SfM photogrammetry

SfM photogrammetry

Structure-from-Motion photogrammetry (or SfM photogrammetry for short) allows you to digitise objects using nothing more than a camera, sufficient data storage, and enough processing power.

The video below provides a short and concise overview of how this process takes place, as well as the main steps that are involved in the digitisation of objects to their digital counterparts.

Lecture

Structure-from-Motion photogrammetry

SfM photogrammetry implements (some of) the principles that we humans use to perceive the three-dimensional world around us. As an observer moves around, the surrounding objects move different amounts based on their distance from the observer, providing additional information on the depth/distance of individual objects. Had the observed not moved around, it would have been impossible to estimate the 3D coordinates of objects within the scene, yet alone to fully understand the entire 3D scene. After all, by looking at any given object from a single direction, the 3D scene effectively becomes a 2D image, which inherently does not have any data on depth.

Similar to how line of sight is used by humans to perceive depth, computer algorithms can establish a line of sight to key points on an object for different views (Fig. 2). Where different lines of sight intercept, an estimate of the 3D coordinates of a given point is found that can be combined with other estimated point coordinates to form a point cloud.

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Fig. 2 Perceiving depth by tracing lines of sight from different viewing angles. Image from [1].

Increasing the amount of lines of sight automatically results in a higher confidence of the 3D coordinates of the associated point. It is therefore common to not just use two or three 3D images, but rather a series of dozens, hundreds, and even more 2D images to reconstruct a 3D structure of a scene or object.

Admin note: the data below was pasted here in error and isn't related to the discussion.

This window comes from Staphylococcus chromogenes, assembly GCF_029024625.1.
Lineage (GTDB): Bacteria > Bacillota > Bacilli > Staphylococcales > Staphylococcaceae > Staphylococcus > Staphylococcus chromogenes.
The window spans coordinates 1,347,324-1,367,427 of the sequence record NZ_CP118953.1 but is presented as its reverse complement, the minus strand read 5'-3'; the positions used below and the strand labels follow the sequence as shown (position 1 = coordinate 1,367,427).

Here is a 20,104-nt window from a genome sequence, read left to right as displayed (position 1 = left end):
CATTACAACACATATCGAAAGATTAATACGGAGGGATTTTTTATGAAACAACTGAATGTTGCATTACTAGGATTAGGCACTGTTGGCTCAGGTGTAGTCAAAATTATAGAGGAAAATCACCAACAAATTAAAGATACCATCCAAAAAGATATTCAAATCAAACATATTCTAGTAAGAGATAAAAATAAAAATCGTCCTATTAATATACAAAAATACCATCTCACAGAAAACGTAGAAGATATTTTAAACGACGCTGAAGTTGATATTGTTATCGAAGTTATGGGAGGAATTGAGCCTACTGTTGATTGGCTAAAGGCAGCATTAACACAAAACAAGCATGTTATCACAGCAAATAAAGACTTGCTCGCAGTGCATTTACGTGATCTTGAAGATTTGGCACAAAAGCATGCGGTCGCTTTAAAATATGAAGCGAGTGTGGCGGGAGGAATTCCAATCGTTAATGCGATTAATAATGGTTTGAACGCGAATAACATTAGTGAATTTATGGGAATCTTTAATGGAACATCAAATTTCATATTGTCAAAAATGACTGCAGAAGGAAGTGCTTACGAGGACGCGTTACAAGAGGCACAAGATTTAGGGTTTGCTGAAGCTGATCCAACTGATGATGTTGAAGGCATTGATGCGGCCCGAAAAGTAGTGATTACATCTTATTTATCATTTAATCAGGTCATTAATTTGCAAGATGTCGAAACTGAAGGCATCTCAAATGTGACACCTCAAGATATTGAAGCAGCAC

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Fig. 3 Capturing an object from many angles with sufficient overlap between images is a must for usable output. Image from [2].

Preferably, the images each feature a high degree of overlap and are taken from different angles (Fig. 3) to narrow down the margin of error of the coordinate estimates. Interestingly, modern algorithms do not only calculate the point coordinates - they simultaneously calculate the original camera locations; amazing, no?

This is, however, only the first step. Once the camera positions are known and a hand full of key matching points are estimated, the sparse point cloud (i.e., point cloud with only few key points) can be turned into a dense point cloud (i.e., every unique feature on the 2D images is turned into a unique 3D point).

Seeing as the points contain a Z or elevation component, the points can then be used to construct digital elevation models (DEMs), representing height information without further defining the surface.

One can also connect neighbouring points (coordinates along with other information such as colour, normal vector, etc., called verteces) to create edges; combine edges to create faces; combine faces into polygons and surfaces in a meshed model (Fig. 4).

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Fig. 4 Capturing an object from many angles with sufficient overlap between images is a must for usable output. Image from [3].

The meshed model is effectively the digitised outer shell of the 3D scene that was captured on camera. Ddigital outcrop models (DOMs) is the term given to meshed models (often with texture, i.e., colouring) of geological outcrops. An example of a DOM featuring the folding observed near the top of the Janusfjellet mountain on Svalbard is shown below:

Further reading

Westoby et al. [2] put together an excellent overview on the use of SfM photogrammetry in the geosciences, which is a recommended read for the interested reader.